WIPO - Big Risk Rewarded |
101 Domain WIPO – Big Risk Rewarded


Weather Shield Mfg., Inc., of Medford, Wisconsin filed a WIPO for the domain name, owned by Lori Phan. In a decision reached on October 10, 2007, the single WIPO panelist found in favor of the Respondent, and the complaint was denied.

I believe the domain owner took a risk by not requesting a 3 member panel. Although she did a great job of presenting her case, it could have easily gone the other way based on some previous decisions. I think it is always best to ask (and pay) for a 3 member WIPO panel because it means the Complainant needs to convince 2 of 3 people that they are right. Having a single panelist is more risky, in my opinion, especially for a high value name like

If the domain name is worth much more than the cost of the 3 member WIPO panel, I would think it would be best to request it.

About The Author: Elliot Silver is an Internet entrepreneur and publisher of Elliot is also the founder and President of Top Notch Domains, LLC, a company that has sold seven figures worth of domain names in the last five years. Please read the Terms of Use page for additional information about the publisher, website comment policy, disclosures, and conflicts of interest.

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Comments (6)

    Ms Domainer

    In the first place, that complaint was so bogus.

    Companies are now going after generic domains?

    IMO, that complaint should have been thrown out without comment.

    Ms Domainer

    Crazy, right? Also check out the decision.

    October 25th, 2007 at 12:57 pm


    How much does a 3 member panel cost roughly?


    Acccording to the WIPO website:

    “For a case filed with the WIPO Center involving between 1 and 5 domain names that is to be decided by a single Panelist, the fee is USD1500. For a case that is to be decided by 3 Panelists, the fee is USD4000.”

    October 25th, 2007 at 7:15 pm


    UDRP really needs to be rewritten to somehow avoid ridiculous cases like this. It just makes anyone with good generic domain names a walking target for anyone with $1,500 who wants to play URDP lottery.


    EXACTLY! Even though the majority of these cases are rightfully won by the Respondent, it could still cost upwards of $10,000 to defend it. The legal fees will run somewhere around $5,000 from what I hear, and paying for a 3 person panel instead of 1 can run a few thousand dollars. It really sucks.

    This is one of the main reasons why development is becoming more important. I think companies would be more reticent to go after a generic domain name that is developed than a parked page. A developed website looks more legitimate, and most companies would probably respect this. I think alot of companies look at parked pages as “wasted,” even though precidents have been set saying otherwise.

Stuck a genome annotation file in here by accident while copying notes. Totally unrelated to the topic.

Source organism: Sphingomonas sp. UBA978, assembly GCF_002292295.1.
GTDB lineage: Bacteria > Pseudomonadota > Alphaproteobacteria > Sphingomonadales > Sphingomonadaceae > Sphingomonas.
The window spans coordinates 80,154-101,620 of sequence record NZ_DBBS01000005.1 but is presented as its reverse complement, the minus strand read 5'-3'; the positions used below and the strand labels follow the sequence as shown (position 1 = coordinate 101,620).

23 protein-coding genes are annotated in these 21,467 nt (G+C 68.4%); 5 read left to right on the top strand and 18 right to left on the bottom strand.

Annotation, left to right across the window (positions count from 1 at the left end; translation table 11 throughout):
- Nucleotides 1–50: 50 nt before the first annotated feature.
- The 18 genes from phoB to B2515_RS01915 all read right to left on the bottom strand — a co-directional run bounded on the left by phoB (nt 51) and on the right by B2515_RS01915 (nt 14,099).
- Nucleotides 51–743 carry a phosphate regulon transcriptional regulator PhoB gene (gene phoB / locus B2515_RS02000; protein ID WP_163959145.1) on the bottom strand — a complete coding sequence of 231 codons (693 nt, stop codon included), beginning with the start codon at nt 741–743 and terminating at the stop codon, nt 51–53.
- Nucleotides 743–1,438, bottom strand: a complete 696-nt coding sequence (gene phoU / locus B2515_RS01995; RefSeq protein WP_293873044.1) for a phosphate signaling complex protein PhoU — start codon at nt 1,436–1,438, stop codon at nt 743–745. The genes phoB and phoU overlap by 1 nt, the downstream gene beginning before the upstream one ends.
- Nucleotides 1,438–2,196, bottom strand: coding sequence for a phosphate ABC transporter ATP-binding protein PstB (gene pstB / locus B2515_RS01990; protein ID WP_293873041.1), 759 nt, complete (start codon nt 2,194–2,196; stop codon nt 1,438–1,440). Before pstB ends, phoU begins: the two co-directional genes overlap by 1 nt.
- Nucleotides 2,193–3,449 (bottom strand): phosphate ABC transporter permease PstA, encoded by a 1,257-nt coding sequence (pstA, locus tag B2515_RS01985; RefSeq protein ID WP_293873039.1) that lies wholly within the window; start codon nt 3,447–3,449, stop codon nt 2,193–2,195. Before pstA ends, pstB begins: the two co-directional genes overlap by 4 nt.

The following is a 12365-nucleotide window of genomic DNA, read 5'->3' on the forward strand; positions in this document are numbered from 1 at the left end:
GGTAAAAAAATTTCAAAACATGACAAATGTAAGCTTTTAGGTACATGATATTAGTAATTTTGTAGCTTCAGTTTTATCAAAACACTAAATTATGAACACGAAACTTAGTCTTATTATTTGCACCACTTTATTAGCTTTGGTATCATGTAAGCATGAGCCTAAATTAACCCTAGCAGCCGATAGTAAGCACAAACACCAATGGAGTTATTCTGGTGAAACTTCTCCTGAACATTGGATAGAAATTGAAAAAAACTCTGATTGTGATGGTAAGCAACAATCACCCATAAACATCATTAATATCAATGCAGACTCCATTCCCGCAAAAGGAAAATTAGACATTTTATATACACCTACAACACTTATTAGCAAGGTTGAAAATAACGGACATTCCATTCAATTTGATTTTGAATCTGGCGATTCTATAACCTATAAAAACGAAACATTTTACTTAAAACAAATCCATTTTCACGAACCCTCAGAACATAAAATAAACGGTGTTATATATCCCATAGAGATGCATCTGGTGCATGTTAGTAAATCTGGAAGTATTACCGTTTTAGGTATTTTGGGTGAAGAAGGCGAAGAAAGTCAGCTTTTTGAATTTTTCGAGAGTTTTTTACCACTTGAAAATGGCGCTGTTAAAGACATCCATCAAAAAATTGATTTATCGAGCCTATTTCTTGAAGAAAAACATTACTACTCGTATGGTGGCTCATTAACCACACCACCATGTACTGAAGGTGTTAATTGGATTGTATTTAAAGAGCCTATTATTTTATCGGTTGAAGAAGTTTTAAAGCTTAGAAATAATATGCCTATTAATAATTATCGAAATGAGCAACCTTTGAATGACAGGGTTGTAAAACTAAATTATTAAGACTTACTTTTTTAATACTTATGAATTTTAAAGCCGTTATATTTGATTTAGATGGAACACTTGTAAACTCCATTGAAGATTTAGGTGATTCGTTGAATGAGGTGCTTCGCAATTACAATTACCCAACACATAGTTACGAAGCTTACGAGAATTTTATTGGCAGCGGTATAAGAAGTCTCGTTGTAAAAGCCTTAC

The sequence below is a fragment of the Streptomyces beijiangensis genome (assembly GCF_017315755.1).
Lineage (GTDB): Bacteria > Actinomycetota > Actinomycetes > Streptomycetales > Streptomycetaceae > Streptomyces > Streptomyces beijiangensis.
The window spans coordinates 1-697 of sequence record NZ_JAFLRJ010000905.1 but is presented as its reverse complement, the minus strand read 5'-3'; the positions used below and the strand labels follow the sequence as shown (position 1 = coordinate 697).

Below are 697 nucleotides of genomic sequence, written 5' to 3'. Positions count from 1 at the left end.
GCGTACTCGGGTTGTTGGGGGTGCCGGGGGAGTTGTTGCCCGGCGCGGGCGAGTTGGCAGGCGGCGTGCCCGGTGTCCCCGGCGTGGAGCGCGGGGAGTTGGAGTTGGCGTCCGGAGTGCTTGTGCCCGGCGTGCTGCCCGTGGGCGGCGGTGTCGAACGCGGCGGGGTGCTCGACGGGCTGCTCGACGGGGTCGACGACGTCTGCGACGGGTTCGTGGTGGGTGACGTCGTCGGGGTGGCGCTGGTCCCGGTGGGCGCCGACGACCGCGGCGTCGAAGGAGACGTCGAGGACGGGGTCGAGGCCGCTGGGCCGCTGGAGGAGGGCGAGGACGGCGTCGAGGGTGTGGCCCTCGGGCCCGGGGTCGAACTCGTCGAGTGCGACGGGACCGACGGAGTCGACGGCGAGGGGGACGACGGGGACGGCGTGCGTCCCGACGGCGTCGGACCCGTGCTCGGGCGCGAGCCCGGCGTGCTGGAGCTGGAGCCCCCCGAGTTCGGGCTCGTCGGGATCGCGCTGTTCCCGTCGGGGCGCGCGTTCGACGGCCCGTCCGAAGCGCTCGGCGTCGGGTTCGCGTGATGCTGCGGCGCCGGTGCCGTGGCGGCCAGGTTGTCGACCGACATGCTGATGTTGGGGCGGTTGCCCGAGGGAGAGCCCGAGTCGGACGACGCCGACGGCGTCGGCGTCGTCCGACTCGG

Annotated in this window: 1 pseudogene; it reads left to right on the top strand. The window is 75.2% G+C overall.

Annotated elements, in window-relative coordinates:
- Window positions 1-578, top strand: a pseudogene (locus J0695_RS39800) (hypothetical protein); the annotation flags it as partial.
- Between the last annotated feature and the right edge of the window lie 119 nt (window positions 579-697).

I would rather spend $10,000 building a website/business than a similar amount defending a parked page.

    October 25th, 2007 at 11:16 pm

    Geoff Goedde

    Seems to be a HUGE opportunity for a parking company; eg, offer “protection” to generic-owners for say $10/year. Create a pool. Contract with pitbull lawyers to countersue for millions…business disruption, stalking, plus whatever other complaints can be imagined.

    If this approach is used against businesses (commercial entities), I would suggest the cost of the “discovery” process alone, will cause many to forego any action that can be judged to be “without merit.” (The Court requests you turn over copies of all correspondence – both paper and electronic – for the last 2 years, etc.)

    Only when reverse-hijackers are forced to pay, will this practice (we used to call it piracy) be eliminated, imho.

    October 26th, 2007 at 10:41 am

    Associated Domains

    Really appreciate you covering these WIPO/UDRP cases on your blog. It’s important to be aware of/know about these cases if you’re a domainer.

    October 26th, 2007 at 2:05 pm

    Lori Phan

    Unfortunately the URDP Complainant’s can plead whatever they feel will get WIPO’s attention. In doing so, the burden of proof is on the Respondent (me in this case) and so is the cost. It cost almost two hundred dollars just to snail mail the minimal Reponse that I did. My original (unedited for shipping costs) response was much more detailed but I simply could not afford to mail it overseas. Much less the $3000 to upgrade to a Three Member Panel. :(


    Congrats on winning the decision and thanks for writing. It’s scary to think how easily someone can file a UDRP against a generic domain name.

    November 19th, 2007 at 6:10 pm

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